The Carlyle Group Goes Green

In a move to clean up private equity’s image (and save a little money in the process), The Carlyle Group has followed in KKR’s footsteps by partnering with the Environmental Defense Fund. But while KKR’s partnership served to “green up” a small handful of its existing portfolio companies, Carlyle has gone even greener. (And right around St. Patty’s Day! They’re related, right?)

The mega-buyout firm, in partnership with the Environmental Defense Fund, will implement something called “Eco ValueScreen.” It’s a due diligence process that identifies places for improvement as well as that holy grail of “value creation” in acquisition targets, all with the purpose of reducing a company’s environmental impact.

The screen was developed by Carlyle and EDF alongside environmental consulting firm The Payne Firm. The firms haven’t estimated any exact savings figure for Carlyle, but the idea is that the screen goes beyond basic risk mitigation in the diligence process Further, other buyout firms will be able to implement the screen for their own diligence processes.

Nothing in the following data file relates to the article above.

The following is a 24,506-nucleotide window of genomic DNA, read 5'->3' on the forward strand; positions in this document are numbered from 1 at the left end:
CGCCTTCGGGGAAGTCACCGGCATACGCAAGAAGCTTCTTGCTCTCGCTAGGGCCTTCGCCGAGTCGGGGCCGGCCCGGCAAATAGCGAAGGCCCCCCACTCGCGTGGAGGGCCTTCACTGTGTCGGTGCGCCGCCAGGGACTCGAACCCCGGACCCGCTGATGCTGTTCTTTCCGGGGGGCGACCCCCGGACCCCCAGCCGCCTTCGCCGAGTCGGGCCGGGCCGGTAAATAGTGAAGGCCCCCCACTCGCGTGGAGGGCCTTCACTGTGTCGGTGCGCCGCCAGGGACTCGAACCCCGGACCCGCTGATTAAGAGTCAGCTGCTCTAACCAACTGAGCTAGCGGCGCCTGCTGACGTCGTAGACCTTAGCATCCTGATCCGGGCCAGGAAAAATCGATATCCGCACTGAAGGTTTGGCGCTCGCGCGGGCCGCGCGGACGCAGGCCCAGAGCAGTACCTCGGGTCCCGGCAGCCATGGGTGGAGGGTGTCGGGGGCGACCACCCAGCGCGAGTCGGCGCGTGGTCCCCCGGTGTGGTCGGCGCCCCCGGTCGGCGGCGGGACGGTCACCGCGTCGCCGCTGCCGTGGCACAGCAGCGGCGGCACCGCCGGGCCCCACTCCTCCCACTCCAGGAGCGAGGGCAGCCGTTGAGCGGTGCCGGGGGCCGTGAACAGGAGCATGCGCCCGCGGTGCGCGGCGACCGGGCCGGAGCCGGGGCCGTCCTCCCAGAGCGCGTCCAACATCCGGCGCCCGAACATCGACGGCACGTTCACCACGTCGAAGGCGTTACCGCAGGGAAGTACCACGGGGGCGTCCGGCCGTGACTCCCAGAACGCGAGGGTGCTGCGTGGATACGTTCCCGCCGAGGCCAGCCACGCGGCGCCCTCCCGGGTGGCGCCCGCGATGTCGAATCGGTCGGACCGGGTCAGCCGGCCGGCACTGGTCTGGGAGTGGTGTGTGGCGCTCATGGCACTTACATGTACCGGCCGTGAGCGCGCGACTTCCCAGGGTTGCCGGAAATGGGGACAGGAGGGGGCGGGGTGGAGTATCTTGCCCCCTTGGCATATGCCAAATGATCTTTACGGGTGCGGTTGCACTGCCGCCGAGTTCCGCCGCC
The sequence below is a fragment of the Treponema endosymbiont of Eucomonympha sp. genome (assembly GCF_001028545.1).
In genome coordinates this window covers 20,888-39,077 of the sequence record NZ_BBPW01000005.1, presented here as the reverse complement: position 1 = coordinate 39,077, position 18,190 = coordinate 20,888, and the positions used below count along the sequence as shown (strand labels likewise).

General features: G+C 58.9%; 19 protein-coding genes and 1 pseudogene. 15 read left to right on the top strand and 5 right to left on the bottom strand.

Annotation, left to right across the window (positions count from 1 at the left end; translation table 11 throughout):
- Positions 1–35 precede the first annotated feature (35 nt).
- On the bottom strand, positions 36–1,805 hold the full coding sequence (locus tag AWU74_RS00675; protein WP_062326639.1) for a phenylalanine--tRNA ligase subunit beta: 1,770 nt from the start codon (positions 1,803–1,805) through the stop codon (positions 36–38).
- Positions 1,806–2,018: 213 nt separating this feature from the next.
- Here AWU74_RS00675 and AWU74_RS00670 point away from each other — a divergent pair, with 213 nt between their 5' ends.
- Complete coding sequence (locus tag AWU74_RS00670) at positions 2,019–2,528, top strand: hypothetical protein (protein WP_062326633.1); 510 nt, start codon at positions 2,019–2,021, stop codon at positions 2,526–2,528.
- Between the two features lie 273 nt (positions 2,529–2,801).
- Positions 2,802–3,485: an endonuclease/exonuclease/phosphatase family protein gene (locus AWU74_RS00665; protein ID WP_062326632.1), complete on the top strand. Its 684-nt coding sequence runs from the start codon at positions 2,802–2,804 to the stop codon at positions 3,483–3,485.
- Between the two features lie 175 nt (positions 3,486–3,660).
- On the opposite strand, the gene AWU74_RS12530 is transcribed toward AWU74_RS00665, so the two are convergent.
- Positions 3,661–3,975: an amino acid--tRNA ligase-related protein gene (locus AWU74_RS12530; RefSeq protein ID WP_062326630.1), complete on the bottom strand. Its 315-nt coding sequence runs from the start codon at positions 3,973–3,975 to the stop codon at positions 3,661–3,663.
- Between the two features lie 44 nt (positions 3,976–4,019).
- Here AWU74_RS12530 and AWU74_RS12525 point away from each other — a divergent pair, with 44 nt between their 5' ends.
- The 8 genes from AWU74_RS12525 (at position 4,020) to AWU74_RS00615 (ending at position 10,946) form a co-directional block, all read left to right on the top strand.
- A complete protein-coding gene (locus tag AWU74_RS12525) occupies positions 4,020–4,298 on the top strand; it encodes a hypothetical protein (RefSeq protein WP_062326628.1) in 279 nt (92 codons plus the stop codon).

Andrew Marino, a principal at Carlyle, said the firm believes the process will eventually be adopted as best practices in the industry.

Carlyle plans to use it in diligence on targets for its U.S. and European buyout funds with the goal of increasing returns and the positive side effect of decreasing the environmental impact at its companies.

After applying the screen, Carlyle won’t base its investment decision on whether or not a company is already “green.” If a company is has a lot of areas for green improvement, Carlyle Group will bake those improvements into its model. “But if a company is already doing this, they probably have a better management team, and so we’d be interested in the company for that reason as well,” Marino said.

The Payne Firm and Environmental Defense Fund partnered with Carlyle in the deal, so no fees were paid to develop the process. The Payne Firm has worked with private equity clients including Apax Partners, Bain Capital, THL Partners, Catterton Partners and Gores Group.

More information about how the screen was developed can be found here.